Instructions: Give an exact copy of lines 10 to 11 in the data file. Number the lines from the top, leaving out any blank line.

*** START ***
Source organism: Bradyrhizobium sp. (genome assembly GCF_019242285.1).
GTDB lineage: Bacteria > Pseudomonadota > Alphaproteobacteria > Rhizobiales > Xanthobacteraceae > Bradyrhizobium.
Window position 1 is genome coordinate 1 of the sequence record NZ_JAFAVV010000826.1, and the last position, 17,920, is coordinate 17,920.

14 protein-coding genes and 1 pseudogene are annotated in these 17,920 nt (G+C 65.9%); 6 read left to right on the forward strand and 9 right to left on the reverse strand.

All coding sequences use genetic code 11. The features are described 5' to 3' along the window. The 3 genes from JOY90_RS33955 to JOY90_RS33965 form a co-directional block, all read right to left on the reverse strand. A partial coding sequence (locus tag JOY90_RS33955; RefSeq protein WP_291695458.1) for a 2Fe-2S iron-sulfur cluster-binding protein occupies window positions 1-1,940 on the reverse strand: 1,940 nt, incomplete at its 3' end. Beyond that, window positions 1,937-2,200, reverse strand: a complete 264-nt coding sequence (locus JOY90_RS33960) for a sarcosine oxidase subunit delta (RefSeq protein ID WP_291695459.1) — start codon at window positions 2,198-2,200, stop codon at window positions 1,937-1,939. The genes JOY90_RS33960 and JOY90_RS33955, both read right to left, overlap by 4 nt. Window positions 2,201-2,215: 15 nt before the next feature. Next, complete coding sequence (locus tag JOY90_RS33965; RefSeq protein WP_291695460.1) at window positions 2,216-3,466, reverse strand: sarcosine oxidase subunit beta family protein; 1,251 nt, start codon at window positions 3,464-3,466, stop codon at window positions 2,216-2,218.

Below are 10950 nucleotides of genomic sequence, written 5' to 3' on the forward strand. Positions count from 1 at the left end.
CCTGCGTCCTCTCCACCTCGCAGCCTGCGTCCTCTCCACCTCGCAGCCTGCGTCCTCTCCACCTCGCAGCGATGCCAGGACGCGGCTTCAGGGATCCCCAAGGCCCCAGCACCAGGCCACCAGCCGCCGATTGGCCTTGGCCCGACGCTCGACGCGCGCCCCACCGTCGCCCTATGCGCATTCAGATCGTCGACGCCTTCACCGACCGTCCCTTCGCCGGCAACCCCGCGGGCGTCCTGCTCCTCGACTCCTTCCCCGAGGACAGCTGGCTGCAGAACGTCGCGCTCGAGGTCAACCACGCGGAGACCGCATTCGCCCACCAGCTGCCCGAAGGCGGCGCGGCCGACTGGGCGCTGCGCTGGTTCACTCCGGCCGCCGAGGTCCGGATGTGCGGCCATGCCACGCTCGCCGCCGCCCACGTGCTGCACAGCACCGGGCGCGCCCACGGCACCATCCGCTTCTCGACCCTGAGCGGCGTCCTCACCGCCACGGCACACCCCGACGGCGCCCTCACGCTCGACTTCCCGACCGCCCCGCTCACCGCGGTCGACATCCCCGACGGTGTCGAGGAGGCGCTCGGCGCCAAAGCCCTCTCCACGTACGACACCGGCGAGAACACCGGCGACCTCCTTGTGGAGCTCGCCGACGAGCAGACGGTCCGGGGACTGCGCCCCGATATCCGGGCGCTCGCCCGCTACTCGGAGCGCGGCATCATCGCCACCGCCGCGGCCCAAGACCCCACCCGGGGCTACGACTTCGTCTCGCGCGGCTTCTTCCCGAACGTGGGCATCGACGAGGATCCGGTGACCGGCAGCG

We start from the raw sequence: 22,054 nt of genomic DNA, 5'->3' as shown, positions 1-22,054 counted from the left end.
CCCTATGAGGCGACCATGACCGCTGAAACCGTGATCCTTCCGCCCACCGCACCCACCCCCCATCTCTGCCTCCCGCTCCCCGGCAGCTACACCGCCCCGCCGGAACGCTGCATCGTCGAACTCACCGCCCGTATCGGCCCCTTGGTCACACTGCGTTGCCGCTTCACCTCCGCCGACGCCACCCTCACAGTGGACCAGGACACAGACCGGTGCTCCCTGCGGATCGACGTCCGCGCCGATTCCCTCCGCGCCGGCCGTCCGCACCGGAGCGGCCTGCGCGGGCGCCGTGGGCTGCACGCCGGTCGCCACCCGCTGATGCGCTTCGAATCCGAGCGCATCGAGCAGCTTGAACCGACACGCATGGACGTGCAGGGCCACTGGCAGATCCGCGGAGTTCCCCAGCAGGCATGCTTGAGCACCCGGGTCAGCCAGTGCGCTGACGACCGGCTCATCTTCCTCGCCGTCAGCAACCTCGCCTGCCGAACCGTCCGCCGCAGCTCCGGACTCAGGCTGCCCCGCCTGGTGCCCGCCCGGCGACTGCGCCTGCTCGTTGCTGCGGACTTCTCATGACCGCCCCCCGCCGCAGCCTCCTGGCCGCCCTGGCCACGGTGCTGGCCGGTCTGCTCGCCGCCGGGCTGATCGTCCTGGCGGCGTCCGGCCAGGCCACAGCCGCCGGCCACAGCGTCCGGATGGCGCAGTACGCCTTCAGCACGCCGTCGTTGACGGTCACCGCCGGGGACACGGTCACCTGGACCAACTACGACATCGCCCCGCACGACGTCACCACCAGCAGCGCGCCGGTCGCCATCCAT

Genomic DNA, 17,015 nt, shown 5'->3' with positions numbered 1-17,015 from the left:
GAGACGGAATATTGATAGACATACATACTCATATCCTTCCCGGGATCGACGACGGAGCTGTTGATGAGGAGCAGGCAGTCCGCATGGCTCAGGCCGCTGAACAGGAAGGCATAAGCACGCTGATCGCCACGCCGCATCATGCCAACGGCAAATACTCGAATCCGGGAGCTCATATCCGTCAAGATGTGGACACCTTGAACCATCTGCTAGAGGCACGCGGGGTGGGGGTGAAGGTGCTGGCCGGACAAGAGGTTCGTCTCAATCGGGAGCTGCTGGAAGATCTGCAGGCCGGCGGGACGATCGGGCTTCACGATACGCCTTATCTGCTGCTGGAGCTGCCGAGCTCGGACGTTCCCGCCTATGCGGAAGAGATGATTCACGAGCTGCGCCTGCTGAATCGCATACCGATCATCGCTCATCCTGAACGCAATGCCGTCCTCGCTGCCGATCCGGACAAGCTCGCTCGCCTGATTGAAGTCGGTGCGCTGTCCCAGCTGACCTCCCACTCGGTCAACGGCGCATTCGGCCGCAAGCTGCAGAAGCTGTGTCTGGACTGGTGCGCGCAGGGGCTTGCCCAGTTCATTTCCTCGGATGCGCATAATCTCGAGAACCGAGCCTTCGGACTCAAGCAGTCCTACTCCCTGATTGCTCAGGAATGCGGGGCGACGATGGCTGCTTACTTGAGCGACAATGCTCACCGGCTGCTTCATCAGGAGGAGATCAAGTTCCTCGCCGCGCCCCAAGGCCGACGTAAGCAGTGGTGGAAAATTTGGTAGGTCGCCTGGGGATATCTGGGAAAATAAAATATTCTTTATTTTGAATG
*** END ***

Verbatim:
Genomic DNA, 17,015 nt, shown 5'->3' with positions numbered 1-17,015 from the left:
GAGACGGAATATTGATAGACATACATACTCATATCCTTCCCGGGATCGACGACGGAGCTGTTGATGAGGAGCAGGCAGTCCGCATGGCTCAGGCCGCTGAACAGGAAGGCATAAGCACGCTGATCGCCACGCCGCATCATGCCAACGGCAAATACTCGAATCCGGGAGCTCATATCCGTCAAGATGTGGACACCTTGAACCATCTGCTAGAGGCACGCGGGGTGGGGGTGAAGGTGCTGGCCGGACAAGAGGTTCGTCTCAATCGGGAGCTGCTGGAAGATCTGCAGGCCGGCGGGACGATCGGGCTTCACGATACGCCTTATCTGCTGCTGGAGCTGCCGAGCTCGGACGTTCCCGCCTATGCGGAAGAGATGATTCACGAGCTGCGCCTGCTGAATCGCATACCGATCATCGCTCATCCTGAACGCAATGCCGTCCTCGCTGCCGATCCGGACAAGCTCGCTCGCCTGATTGAAGTCGGTGCGCTGTCCCAGCTGACCTCCCACTCGGTCAACGGCGCATTCGGCCGCAAGCTGCAGAAGCTGTGTCTGGACTGGTGCGCGCAGGGGCTTGCCCAGTTCATTTCCTCGGATGCGCATAATCTCGAGAACCGAGCCTTCGGACTCAAGCAGTCCTACTCCCTGATTGCTCAGGAATGCGGGGCGACGATGGCTGCTTACTTGAGCGACAATGCTCACCGGCTGCTTCATCAGGAGGAGATCAAGTTCCTCGCCGCGCCCCAAGGCCGACGTAAGCAGTGGTGGAAAATTTGGTAGGTCGCCTGGGGATATCTGGGAAAATAAAATATTCTTTATTTTGAATG